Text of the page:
“For example, let’s just get it down to the community banker — the person that loans money to most of the small businesses in our country,” Neugebauer said in a phone interview. “We’ve had a few community bankers come in here and say, ‘you know, they’re hiring a lot more compliance officer than they are loan officers.’ That is increasing the cost of banking and, ultimately, they have to charge higher interest rates and higher fees.”

Punishing people who make a profit will not prevent financial difficulties in the future, it will only create them. It is time we repealed Dodd-Frank and waited for a pro-business Congress to rewrite it. There is nothing wrong with being pro-business–business provides jobs and income for Americans. If we do not support business, we will eventually have a nation where everyone expects the government to support them and there is no one to pay taxes to the government. Unless there is serious change in Washington, that is where we are headed.

 

 

 
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The Senate Campaign In Massachusetts Has Begun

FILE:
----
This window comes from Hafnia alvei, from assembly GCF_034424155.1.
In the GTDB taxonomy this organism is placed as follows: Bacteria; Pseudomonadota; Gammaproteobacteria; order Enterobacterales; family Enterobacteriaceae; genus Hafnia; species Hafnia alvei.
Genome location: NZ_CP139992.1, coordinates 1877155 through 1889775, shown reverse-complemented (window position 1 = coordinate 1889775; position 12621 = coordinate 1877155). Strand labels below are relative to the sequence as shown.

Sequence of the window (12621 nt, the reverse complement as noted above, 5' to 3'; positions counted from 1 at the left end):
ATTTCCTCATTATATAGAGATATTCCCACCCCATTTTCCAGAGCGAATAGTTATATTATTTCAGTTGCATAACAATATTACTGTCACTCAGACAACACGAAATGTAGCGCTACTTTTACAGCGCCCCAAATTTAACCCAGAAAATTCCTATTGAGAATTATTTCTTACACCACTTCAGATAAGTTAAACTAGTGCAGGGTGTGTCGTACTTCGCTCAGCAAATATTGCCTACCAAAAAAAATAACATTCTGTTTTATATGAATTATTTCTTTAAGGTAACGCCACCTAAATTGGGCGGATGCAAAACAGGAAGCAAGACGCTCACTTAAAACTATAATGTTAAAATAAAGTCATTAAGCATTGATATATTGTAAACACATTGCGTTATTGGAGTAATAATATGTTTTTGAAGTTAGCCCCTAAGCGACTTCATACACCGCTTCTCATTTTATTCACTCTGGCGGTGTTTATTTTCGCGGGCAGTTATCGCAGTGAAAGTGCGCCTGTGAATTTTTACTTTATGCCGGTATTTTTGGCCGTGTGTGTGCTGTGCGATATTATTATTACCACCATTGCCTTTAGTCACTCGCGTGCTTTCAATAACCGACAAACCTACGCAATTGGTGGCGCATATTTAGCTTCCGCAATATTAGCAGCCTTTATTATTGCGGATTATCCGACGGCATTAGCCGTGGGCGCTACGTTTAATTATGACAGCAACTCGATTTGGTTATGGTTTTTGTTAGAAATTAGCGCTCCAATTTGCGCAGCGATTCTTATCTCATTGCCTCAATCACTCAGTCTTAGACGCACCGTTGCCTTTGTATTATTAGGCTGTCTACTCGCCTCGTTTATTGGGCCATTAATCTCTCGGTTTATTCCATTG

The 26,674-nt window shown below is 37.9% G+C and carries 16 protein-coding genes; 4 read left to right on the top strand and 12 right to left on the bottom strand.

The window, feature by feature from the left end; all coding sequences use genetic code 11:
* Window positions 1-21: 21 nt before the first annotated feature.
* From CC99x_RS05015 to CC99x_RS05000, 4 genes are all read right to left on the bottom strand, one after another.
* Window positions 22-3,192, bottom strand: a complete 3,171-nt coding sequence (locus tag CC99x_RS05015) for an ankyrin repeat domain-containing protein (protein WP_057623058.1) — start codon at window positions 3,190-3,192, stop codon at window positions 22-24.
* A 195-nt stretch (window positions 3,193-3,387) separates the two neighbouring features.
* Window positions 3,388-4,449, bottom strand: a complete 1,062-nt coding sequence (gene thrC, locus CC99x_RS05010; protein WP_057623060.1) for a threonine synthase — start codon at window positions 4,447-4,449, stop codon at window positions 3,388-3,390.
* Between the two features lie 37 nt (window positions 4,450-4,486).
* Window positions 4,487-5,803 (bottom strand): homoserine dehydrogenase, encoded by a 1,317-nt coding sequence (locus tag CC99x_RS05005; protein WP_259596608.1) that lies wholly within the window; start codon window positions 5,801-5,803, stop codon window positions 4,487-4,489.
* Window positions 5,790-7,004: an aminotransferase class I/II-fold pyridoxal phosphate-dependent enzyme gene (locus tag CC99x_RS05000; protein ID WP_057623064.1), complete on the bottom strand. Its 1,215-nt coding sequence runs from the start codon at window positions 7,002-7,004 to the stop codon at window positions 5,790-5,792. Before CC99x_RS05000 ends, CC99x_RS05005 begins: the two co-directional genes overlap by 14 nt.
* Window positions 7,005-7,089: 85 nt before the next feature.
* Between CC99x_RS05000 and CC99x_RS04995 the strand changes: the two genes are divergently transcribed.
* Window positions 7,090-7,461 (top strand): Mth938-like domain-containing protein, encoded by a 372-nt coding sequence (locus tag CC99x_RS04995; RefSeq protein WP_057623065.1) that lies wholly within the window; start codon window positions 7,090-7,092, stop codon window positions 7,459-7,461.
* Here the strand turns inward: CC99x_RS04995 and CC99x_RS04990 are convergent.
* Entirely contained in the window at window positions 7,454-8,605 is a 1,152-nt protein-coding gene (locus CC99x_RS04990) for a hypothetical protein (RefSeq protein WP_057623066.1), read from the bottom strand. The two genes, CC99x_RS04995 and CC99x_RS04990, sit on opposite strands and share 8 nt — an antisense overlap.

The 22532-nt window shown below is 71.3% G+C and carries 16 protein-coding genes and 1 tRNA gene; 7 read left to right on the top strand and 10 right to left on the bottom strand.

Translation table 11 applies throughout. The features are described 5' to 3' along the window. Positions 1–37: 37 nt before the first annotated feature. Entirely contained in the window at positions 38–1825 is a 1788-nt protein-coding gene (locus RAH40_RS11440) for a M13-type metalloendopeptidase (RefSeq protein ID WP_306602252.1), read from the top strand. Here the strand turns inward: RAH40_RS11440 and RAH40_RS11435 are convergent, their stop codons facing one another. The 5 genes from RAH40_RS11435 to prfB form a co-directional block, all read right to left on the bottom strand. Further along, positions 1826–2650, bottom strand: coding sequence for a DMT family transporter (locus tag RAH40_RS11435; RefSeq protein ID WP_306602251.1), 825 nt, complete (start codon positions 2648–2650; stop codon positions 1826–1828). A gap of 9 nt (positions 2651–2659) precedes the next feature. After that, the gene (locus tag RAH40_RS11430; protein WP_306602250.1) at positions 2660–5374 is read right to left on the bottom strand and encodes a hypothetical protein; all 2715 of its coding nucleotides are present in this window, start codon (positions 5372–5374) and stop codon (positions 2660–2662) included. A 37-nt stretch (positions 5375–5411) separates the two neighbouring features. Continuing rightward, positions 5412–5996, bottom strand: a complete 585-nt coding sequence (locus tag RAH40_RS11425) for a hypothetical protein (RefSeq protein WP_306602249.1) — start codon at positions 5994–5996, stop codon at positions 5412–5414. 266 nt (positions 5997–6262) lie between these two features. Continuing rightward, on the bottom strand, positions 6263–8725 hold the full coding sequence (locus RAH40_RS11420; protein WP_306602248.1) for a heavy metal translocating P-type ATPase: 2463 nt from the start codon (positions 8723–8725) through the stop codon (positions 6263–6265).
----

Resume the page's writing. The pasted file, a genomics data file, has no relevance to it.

Scott Brown, Republican U.S. Senator represent...

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The election is a year away, but in Massachusetts the race for the Senate seat currently held by Scott Brown is already underway. I have seen ads on television from various groups. I have seen some of the snide remarks made in the debates between Democrat candidates. I guess it’s going to be a long year.

Massachusetts voters are responsible for the people they send to Washington and the impact those people have on the economy. I received the following press release in my email tonight on some recent statements by Democrat Senate candidate Elizabeth Warren:

Professor Warren Calls For Higher Payroll Taxes On Small Business Owners